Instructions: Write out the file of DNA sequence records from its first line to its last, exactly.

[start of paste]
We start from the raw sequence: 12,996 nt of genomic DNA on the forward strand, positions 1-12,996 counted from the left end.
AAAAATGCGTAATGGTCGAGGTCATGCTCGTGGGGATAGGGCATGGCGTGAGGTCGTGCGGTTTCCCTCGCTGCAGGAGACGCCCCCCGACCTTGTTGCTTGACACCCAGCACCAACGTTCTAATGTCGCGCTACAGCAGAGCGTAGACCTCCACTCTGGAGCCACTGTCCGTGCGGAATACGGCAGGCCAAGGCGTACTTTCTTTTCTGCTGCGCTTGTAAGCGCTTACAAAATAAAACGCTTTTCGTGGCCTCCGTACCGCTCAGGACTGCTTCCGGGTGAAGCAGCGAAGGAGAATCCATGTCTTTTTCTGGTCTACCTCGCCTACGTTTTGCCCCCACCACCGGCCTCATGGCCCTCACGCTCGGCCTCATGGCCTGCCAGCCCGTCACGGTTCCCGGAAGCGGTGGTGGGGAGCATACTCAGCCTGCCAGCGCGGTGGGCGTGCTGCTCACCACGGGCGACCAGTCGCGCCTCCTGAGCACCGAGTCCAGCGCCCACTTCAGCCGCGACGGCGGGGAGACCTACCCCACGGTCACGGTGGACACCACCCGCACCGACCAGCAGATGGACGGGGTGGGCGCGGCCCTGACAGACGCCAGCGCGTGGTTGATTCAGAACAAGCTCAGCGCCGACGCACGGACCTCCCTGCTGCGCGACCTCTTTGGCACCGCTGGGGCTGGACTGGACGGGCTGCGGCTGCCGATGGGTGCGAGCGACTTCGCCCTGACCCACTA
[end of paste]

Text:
We start from the raw sequence: 12,996 nt of genomic DNA on the forward strand, positions 1-12,996 counted from the left end.
AAAAATGCGTAATGGTCGAGGTCATGCTCGTGGGGATAGGGCATGGCGTGAGGTCGTGCGGTTTCCCTCGCTGCAGGAGACGCCCCCCGACCTTGTTGCTTGACACCCAGCACCAACGTTCTAATGTCGCGCTACAGCAGAGCGTAGACCTCCACTCTGGAGCCACTGTCCGTGCGGAATACGGCAGGCCAAGGCGTACTTTCTTTTCTGCTGCGCTTGTAAGCGCTTACAAAATAAAACGCTTTTCGTGGCCTCCGTACCGCTCAGGACTGCTTCCGGGTGAAGCAGCGAAGGAGAATCCATGTCTTTTTCTGGTCTACCTCGCCTACGTTTTGCCCCCACCACCGGCCTCATGGCCCTCACGCTCGGCCTCATGGCCTGCCAGCCCGTCACGGTTCCCGGAAGCGGTGGTGGGGAGCATACTCAGCCTGCCAGCGCGGTGGGCGTGCTGCTCACCACGGGCGACCAGTCGCGCCTCCTGAGCACCGAGTCCAGCGCCCACTTCAGCCGCGACGGCGGGGAGACCTACCCCACGGTCACGGTGGACACCACCCGCACCGACCAGCAGATGGACGGGGTGGGCGCGGCCCTGACAGACGCCAGCGCGTGGTTGATTCAGAACAAGCTCAGCGCCGACGCACGGACCTCCCTGCTGCGCGACCTCTTTGGCACCGCTGGGGCTGGACTGGACGGGCTGCGGCTGCCGATGGGTGCGAGCGACTTCGCCCTGACCCACTA